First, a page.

MRR Review: "Kevin Hart: Let Me Explain"

Movie Description(Click Here To Hide)
Filmed at a sold-out performance at Madison Square Garden, comedian Kevin Hart delivers material from his 2012 "Let Me Explain" concert tour.
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MRR Review: "Kevin Hart: Let Me Explain"

-- Rating: R (Language)
Length: 75 minutes
Release Date: July 3, 2013
Directed by: Leslie Small, Tim Story
Genre: Comedy/Documentary

Any movie that takes the form of a stand-up comedy special is going to have a certain pattern imposed on it. The successful annual comedy tour that's capped off by a singular performance in front of a sold out crowd in a world-class venue is a pattern that was pioneered by the likes of George Carlin and Louis CK in a series of performances dating back to the 1980s. As a genre, the stand-up comedy movie has actually developed less than almost any other form. It would be perhaps too easy to assume that this is because the style achieved perfection as far back as 1990, but it is most likely a result of the restrictions imposed on the genre by its very material. After all, there are only so many ways to dress and light a stage, as there are only so many ways to introduce a comedian. Most of the really original ideas for presentation were hit upon by the time Robin Williams released "Live at the Met."

This restricting form, and lack of flexibility, hasn't noticeably damaged the genre. The comedy emphasis, far more so than in any other genre, has always been on the content and the delivery unique to that one performer. Essentially, the window dressing doesn't have to change, as the material is in constant flux, and fresh is the name of the game.

In "Kevin Hart: Let Me Explain," the title character tries something new. For almost the first time in decades, a successful comedian has tinkered with the basic form of the stand-up movie. Where in the past, a comedian would either come right out on stage after only a brief introduction, or at most after a short skit, fully half of "Kevin Hart: Let Me Explain" consists of the opening skit. Either the concept of "opening comedy skit" has been stretched out to cover far more of the film's runtime than ever before, or else Kevin Hart has broken with convention and is now pursuing something entirely new in the genre. It is through this sort of experiment that progress is always made in the arts, which makes "Kevin Hart: Let Me Explain" especially interesting as a specimen.

The first part of "Kevin Hart: Let Me Explain" features only a hint of the stand-up to come, featuring instead a retrospective on Hart's fan base and a somewhat drawn-out short story in film that stars Hart, seven other actors who are identified as Plastic Cup Boyz,-the meaning of which is clear on viewing-and a number of actresses who are identified in the credits as either Dark Skin Sister or Light Skin Sister. The opening segment of the movie seems heavily influenced by Hart's extensive work in television, with a special emphasis on storytelling and narrative development that's totally unexpected in a comedy show.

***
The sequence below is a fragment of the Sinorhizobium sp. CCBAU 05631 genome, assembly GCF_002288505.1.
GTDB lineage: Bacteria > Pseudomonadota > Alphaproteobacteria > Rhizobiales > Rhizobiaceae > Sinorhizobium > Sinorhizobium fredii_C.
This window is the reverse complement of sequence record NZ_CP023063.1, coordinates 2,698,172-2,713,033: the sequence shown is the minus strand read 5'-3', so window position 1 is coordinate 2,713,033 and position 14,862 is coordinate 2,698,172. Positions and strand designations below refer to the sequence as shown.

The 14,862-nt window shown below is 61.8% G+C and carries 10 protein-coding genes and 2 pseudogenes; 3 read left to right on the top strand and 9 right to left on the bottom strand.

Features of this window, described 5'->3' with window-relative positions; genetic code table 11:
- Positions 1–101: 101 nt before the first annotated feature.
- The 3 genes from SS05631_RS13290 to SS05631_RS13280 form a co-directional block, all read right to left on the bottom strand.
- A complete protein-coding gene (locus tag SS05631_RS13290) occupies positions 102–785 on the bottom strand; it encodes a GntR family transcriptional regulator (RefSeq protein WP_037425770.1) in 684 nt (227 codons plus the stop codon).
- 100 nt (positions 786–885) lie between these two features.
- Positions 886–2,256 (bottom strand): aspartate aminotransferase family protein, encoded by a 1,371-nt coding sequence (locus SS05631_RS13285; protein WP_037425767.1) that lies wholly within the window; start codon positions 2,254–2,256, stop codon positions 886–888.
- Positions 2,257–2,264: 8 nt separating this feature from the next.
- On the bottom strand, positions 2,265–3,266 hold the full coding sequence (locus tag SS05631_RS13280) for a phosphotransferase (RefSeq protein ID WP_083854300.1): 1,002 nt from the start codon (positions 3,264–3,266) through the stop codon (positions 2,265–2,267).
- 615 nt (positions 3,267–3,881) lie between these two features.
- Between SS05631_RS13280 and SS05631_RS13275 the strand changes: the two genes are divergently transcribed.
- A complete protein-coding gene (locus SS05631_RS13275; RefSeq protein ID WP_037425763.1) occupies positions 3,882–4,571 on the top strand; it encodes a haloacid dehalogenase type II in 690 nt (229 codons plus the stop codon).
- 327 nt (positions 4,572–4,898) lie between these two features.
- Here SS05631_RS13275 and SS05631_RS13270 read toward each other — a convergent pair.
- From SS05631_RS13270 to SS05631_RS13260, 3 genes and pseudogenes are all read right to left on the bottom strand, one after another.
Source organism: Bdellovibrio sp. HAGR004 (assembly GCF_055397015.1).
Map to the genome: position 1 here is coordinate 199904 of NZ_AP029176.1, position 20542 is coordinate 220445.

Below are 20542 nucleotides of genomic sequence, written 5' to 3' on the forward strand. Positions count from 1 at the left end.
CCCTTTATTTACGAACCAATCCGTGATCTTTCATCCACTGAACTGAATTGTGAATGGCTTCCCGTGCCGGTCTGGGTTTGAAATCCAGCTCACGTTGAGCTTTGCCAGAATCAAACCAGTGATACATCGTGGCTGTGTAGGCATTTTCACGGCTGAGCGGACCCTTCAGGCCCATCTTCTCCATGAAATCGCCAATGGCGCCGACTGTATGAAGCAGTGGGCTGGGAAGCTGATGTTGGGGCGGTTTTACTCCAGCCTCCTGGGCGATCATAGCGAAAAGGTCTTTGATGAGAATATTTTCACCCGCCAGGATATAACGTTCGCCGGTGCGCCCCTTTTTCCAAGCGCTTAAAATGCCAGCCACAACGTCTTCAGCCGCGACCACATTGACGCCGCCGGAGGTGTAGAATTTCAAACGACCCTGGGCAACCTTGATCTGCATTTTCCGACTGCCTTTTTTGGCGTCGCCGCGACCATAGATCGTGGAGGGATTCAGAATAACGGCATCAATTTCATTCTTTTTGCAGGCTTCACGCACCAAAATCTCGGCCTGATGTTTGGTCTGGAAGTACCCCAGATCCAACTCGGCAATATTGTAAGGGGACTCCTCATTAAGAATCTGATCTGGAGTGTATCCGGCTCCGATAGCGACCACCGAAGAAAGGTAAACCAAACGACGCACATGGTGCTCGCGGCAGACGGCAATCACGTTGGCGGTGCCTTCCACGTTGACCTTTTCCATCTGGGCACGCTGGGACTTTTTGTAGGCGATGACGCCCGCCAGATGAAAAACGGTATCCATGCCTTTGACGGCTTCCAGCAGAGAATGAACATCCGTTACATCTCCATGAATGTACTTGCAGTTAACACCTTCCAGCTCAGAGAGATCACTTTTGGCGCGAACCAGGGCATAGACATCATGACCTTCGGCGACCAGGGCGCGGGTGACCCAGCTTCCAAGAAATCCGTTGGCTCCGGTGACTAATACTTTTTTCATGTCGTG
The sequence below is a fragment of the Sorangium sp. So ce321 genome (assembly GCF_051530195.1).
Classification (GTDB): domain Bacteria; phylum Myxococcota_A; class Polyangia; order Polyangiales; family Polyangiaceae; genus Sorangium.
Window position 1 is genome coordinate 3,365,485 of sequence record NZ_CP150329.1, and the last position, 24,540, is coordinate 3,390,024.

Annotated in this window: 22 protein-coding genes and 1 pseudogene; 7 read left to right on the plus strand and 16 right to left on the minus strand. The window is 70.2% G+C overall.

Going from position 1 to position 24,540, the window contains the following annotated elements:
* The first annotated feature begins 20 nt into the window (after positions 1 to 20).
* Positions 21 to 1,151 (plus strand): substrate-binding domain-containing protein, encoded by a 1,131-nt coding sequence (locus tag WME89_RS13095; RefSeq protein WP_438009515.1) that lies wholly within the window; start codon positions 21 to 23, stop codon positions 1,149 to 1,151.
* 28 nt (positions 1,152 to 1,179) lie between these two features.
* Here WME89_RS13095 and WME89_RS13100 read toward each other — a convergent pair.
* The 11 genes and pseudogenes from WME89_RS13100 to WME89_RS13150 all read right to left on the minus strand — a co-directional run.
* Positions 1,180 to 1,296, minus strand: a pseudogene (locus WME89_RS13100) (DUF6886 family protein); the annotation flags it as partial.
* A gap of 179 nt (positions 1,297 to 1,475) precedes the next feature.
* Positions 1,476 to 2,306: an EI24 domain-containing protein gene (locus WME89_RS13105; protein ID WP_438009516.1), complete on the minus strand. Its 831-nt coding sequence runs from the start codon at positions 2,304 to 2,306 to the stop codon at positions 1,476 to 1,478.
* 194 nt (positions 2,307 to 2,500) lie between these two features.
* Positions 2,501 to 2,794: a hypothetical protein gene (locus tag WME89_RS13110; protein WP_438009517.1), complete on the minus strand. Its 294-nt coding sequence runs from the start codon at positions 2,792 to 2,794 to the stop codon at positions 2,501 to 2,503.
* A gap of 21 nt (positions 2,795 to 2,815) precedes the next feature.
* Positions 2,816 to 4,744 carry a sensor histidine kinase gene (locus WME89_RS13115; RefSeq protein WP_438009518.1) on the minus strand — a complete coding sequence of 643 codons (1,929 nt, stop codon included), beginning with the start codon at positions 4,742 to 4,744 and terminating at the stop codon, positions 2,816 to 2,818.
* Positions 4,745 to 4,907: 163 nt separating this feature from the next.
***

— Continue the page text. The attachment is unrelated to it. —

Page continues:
The second part of "Kevin Hart: Let Me Explain" is by far the more conventional of the two. This section, which spans the last thirty minutes of the show, is an absolutely straightforward stand-up routine. Every element is there, from the oddly dressed, brightly lit background to the equally oddly dressed performer himself, this time wearing what looks like a shiny black jumpsuit. Hart's jokes-as is the case for any comedian-are thoroughly spoiled by repetition, so they will be left to the viewer to judge.

It is worth noting that the actual stand-up part of the movie was filmed at a live performance in front of a packed house at Madison Square Garden. For a comedian to pack this venue to the rafters, as Hart has clearly done here, has traditionally been the crown jewel in the career of a stand-up comedian. Hart seems as comfortable on the stage as another man might be in his own living room; a reflection, perhaps, of Hart's more than twenty years in the business and the ease that comes with it.

The stage is well lit and wired for sound, which eliminates distracting technical considerations for the second half of the film. The first part is the more complex, from a technical standpoint, and it is carried off with the skill that's to be expected from a team of experienced filmmakers such as the ones Hart has surrounded himself with.

Experiments are always risky, and those who experiment with their very bread and butter are to be congratulated for bravely showing the way forward for younger filmmakers. "Kevin Hart: Let Me Explain" has the distinction of breathing new life into an old and established genre. It isn't possible to predict whether this is going to be a footnote to the stand-up form, or the start of something entirely new. Either way, it bears watching.

Rating: 3 out of 5